Common Edits 012 [CE-012]

Common Edits are a label from Canada entirely dedicated to the art of the edit. As the name suggests, they only release edits, and every time they do, they throw a massive party.

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If you find yourself in Edmonton, Canada this October, there’s a definite party going down.

As A1, ‘How About’, shows, Common edits goes beyond the standard chop and smash usually needed to constitute an edit these days. It’s an electro-boogie beast that flits around the room in an orange burning light, but never veers off track.

Eddie C, known for his Latin-themed work on labels like Barefoot Beats, stays true to his style and delivers an airy,  downtempo rework of some tasteful Brazilian jazz ballad.

‘Space Up Your Life’ is swirling New York disco-funk with all the slap bass and filter fun you could want on one quarter of a 12” plastic disc.

One can only imagine where ‘Sunny Days in The Chocolate Factory’ came from- it reminds me of Disco Halal’s Brazilian outings, dark, pulsating undercurrents somehow meshing with breezy, tripped out guitars. At some points you could even be on Kraftwerk’s Autobahn- like being thrown out into the atmosphere, disengaged completely yet fixated on a single star while the slow mass of existence moves around it. The 45turns tip.

These Common edits tend not to be so common, so get it from your local vinyl dealer, record shop or online outlet ASAP. 

Jaz – Geisha (Passport To Paradise)

Our good friends at Passport to Paradise continue their winning streak with an exclusive release from man of the cloth, digger extraordinaire, John Zahl / Jaz. If you’ve seen his video for Thump, you’ll know that Jaz and his works are weird, wrong and wonderful: in a word, the ethos of PTP is alive and kicking in this release.

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First up, Geisha chugs along in the cosmic dust of 80s synth assortments and flourishes of koto. Scatter-brained brilliance from the deepest of Osaka basements. A2, Move to the Beach, heralds a sleeker, sleazier side to Jaz’s episcopal offering. It builds itself out from a latent groove that ushers in the end of the night, carrying you to the empty seafront just before dawn, where a breeze ruffles the palm trees as you dig your eyes into the moon.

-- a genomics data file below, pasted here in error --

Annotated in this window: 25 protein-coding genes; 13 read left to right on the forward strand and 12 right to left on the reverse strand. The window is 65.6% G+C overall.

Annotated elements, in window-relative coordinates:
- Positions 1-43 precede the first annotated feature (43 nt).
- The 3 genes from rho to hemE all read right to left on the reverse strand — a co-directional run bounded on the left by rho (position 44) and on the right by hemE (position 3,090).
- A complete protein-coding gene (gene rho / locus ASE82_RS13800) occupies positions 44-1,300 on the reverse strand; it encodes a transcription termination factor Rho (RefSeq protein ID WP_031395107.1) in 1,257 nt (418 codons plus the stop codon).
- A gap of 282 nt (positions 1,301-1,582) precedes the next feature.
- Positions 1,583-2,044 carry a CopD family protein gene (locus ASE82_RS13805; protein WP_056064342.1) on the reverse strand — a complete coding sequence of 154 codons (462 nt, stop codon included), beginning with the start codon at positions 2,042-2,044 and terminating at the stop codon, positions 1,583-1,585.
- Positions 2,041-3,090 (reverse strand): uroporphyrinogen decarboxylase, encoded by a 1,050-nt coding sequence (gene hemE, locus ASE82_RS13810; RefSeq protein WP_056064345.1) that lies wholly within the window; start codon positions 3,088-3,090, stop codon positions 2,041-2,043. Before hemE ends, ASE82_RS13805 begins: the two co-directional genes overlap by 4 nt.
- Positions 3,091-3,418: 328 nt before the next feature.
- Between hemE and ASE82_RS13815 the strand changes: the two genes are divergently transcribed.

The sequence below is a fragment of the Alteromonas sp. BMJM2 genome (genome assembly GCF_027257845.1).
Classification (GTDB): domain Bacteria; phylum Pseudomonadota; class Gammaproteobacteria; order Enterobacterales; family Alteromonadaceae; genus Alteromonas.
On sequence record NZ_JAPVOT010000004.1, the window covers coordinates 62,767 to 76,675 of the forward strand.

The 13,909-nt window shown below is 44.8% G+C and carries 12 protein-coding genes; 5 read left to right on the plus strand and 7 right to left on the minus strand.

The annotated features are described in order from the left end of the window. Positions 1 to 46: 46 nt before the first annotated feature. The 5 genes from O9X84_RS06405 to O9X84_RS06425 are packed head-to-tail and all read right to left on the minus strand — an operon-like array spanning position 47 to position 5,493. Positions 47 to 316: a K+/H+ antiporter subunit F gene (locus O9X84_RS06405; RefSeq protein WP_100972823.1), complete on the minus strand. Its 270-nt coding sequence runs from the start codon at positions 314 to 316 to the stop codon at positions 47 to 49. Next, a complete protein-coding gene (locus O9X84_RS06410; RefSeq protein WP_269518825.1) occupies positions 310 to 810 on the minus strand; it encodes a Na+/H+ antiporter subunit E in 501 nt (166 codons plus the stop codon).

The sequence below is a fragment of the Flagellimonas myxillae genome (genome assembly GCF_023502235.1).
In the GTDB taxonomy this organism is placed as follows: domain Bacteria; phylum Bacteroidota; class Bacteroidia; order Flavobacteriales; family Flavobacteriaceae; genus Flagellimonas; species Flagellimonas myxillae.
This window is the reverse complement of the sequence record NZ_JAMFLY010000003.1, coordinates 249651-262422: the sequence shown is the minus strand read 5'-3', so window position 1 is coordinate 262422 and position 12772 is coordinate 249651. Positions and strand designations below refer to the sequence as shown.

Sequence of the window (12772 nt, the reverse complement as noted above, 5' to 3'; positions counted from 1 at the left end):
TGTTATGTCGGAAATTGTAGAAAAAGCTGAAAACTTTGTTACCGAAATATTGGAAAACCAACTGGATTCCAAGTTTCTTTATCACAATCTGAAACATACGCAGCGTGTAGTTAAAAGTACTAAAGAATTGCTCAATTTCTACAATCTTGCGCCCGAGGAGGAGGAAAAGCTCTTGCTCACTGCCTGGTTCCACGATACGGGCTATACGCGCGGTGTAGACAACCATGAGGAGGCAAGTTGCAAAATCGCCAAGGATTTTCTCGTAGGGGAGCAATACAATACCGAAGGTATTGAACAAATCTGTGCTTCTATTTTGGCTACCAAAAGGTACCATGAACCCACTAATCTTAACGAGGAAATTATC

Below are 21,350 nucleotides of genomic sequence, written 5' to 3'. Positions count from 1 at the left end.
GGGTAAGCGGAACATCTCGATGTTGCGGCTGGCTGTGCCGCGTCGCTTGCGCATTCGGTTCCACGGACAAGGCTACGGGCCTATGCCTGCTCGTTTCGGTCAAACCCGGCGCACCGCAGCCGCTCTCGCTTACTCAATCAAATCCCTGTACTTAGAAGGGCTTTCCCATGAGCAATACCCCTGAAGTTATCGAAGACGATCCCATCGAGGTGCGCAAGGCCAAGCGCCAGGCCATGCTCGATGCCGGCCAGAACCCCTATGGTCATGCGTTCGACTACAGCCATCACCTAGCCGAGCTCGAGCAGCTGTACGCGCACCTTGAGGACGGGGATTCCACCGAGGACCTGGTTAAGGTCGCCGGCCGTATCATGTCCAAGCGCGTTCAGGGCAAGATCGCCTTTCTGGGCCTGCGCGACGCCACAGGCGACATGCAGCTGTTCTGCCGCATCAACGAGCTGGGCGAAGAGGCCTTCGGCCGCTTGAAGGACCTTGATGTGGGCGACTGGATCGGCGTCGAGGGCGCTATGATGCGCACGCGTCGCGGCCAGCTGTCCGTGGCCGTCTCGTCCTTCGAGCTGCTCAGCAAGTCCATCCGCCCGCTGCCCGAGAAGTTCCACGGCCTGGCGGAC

Turning the page, we have a rework from the same post-Kraftwerk heritage, but this one is more potent synthpop roller, a straight-up, no frills edit for the toughest of dance floors. The final track, Twin Theory, is a lofty affair from the outset, its arpeggiated bass holding the track to ransom: it is playful yet very serious, sublime and sarcastic. This is what PTP are bringing to your homes and dancefloors.

Check out Geisha over at Juno, where you’ll find the rest of PTP’s excellent releases.

Lost Propert Edits Volume 4

The mysterious Lost Property imprint returns for another round of enigmatic disco edits.

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‘Ganu Ganu’ is a sweeping, swirling belter of a track that chugs along with dizzying industrial intensity. Perfect for midnight temperature rising . A2, ‘Financial Times Dub’, pulls back a little for a smooth, sunny disco-funk escapade.